Our condolences go to MINUSMA, and to the families of the peacekeepers who have lost their lives since our last meeting.
We also express sadness for the loss of so many civilian lives. We are alarmed by the continuous increase in IED attacks against MINUSMA, as well as the use of indirect fire towards its bases. We expect that an increase of troops and police could also enhance MINUSMA’s ability to defend itself against non-state armed groups.
On the more general situation in Mali, we are deeply concerned by political, security and humanitarian developments in the country. As SRSG Wane has said, Mali’s Transitional Government, and we as partners must be able to work on several things in a coordinated manner.
First: There is need for a renewed dynamic in the political transition. Security and good governance must go hand in hand. We ask the Malian transitional government to heed the messages from ECOWAS. Developments in Mali do not only affect Malians, but also all those in neighbouring countries. Elections need to be held, and Constitutional order restored as soon as possible to ensure legitimacy and accountability. This is the only way we can know the true will of the Malian people.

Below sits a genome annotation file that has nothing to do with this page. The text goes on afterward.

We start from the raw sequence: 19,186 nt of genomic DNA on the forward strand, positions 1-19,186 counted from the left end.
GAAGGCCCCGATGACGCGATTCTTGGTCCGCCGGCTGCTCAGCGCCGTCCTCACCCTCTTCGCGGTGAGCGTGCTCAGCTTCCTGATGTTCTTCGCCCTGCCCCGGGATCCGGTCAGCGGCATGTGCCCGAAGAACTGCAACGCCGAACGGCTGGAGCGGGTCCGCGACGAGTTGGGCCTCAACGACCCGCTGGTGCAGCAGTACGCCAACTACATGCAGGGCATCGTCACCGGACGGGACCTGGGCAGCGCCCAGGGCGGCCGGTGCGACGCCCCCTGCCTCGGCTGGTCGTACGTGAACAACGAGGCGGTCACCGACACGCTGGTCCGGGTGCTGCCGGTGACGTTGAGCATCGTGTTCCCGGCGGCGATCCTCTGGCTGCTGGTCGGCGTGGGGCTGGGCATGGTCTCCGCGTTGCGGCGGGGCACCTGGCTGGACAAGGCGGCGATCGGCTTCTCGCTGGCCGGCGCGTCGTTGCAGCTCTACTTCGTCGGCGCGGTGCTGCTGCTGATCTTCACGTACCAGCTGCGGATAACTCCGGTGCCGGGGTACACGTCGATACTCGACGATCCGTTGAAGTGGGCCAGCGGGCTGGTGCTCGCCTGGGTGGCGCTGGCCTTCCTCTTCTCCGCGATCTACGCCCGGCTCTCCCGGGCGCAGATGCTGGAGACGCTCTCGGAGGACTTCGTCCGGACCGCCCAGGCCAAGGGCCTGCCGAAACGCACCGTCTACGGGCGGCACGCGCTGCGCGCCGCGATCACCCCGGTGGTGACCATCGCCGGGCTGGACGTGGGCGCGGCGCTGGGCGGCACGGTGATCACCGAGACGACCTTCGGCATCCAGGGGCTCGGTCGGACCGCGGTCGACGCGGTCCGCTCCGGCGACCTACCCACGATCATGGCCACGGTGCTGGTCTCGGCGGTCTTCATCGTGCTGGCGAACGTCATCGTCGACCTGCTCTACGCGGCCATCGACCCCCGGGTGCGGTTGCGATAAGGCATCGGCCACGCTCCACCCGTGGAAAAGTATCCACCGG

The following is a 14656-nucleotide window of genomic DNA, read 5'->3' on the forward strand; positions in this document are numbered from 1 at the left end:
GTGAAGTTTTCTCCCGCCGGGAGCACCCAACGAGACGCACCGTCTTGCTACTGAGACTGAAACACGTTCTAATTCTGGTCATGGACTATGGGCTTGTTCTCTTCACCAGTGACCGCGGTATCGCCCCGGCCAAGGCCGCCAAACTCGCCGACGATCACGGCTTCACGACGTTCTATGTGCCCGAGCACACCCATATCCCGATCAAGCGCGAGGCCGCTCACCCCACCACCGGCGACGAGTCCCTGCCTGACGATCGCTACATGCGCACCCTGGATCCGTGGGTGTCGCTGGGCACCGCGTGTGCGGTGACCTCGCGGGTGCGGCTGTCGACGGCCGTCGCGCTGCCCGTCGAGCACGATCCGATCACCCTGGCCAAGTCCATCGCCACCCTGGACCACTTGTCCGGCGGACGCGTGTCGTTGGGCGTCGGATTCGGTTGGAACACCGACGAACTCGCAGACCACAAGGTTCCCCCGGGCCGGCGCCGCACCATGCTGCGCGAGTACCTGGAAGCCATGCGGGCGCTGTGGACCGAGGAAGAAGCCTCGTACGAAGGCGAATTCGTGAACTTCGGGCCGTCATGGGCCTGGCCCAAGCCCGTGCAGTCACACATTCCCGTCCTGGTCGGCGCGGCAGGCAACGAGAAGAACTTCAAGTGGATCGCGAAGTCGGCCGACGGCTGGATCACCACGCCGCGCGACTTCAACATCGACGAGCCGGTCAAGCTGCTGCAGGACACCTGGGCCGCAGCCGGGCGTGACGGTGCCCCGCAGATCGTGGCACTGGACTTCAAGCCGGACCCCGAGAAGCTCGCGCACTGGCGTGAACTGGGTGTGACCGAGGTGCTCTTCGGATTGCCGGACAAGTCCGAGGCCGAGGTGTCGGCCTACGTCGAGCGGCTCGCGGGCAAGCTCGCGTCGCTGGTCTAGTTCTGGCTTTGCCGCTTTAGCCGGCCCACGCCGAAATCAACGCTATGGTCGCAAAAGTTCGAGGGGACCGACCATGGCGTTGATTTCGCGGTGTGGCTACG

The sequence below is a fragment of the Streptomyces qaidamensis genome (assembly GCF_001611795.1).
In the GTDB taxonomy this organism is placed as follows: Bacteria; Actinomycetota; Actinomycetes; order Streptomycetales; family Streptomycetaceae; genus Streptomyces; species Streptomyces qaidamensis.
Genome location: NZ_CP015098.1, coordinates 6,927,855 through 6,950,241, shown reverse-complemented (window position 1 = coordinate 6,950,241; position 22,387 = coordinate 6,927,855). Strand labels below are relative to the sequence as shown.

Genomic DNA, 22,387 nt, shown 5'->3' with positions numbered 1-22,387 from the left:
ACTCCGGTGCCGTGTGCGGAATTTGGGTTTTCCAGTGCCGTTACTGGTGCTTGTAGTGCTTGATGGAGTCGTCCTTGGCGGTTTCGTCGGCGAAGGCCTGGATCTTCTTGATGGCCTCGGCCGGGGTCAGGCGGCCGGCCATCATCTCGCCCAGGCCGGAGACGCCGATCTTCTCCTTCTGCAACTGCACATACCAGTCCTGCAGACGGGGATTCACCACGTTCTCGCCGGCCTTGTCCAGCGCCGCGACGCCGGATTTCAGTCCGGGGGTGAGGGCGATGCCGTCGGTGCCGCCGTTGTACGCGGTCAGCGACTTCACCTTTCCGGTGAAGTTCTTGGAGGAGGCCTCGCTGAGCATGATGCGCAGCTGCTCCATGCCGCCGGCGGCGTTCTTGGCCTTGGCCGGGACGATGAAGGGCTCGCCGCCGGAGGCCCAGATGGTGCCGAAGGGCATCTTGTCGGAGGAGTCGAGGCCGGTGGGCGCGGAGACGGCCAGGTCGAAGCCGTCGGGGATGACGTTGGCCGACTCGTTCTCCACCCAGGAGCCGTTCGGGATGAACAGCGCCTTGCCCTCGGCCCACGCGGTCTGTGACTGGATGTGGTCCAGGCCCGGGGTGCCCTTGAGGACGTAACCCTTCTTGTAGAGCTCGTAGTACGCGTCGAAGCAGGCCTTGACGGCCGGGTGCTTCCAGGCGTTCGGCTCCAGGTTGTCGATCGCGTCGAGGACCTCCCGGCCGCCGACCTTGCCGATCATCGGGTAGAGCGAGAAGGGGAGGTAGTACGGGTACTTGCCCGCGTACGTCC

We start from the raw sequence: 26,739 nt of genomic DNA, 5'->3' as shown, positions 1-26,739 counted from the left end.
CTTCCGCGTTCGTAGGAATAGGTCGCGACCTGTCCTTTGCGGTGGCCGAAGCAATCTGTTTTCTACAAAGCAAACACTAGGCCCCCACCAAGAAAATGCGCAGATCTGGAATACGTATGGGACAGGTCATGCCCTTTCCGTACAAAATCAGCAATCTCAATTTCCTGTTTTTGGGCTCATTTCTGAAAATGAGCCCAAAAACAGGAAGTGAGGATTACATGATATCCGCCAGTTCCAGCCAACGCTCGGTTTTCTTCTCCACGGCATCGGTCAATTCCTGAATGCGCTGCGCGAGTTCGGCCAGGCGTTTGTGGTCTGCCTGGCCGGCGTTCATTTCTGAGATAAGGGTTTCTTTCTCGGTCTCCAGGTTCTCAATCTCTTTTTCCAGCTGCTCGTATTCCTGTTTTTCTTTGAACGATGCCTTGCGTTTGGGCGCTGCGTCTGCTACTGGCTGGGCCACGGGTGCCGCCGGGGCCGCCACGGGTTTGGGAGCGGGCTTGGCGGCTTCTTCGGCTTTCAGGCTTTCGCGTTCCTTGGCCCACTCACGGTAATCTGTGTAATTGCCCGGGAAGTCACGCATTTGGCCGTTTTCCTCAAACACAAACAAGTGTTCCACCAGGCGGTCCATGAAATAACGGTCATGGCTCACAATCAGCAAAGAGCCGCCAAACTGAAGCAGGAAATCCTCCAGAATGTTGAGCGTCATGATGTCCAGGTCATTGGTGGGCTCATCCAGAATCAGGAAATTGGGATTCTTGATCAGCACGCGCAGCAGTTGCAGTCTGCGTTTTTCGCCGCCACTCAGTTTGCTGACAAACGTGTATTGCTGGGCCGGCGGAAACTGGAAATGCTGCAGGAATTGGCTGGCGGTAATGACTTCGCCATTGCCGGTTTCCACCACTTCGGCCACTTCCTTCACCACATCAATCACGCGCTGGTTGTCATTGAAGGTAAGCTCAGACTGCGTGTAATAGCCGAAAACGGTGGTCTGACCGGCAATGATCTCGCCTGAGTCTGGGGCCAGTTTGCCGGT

Second: We call on the Transitional Government of Mali to avoid actions that could make the situation even more difficult to handle, including the use of private military contractors.
Third: We welcome the efforts towards developing a consolidated comprehensive politically led strategy for Central Mali. In order to increase protection of civilians in Central Mali, we reiterate our support for the Secretary-General’s proposed increase of MINUSMA’s troop and police ceiling. Having noted some of the recent signals, we hope these discussions can be resumed soon.
Fourth: The Algiers Agreement must be respected, as the most legitimate foundation for peace and continued dialogue in Mali.
Fifth and finally: We are pleased to see that the transitional authorities, and the UN adopted an action plan to implement the provision of a joint communiqué addressing sexual violence in conflict.
However, we remain deeply concerned about the humanitarian and protection crisis in Mali. The reported increase of IDPs, the systematic targeting of civilians and continued attacks reported on schools must stop. For the sake of Mali’s youth – a voice from which we have just heard – we urge Mali’s transitional leaders to thread carefully in their use of the power that they have taken by force.
International law must be upheld, including international human rights law, and international humanitarian law.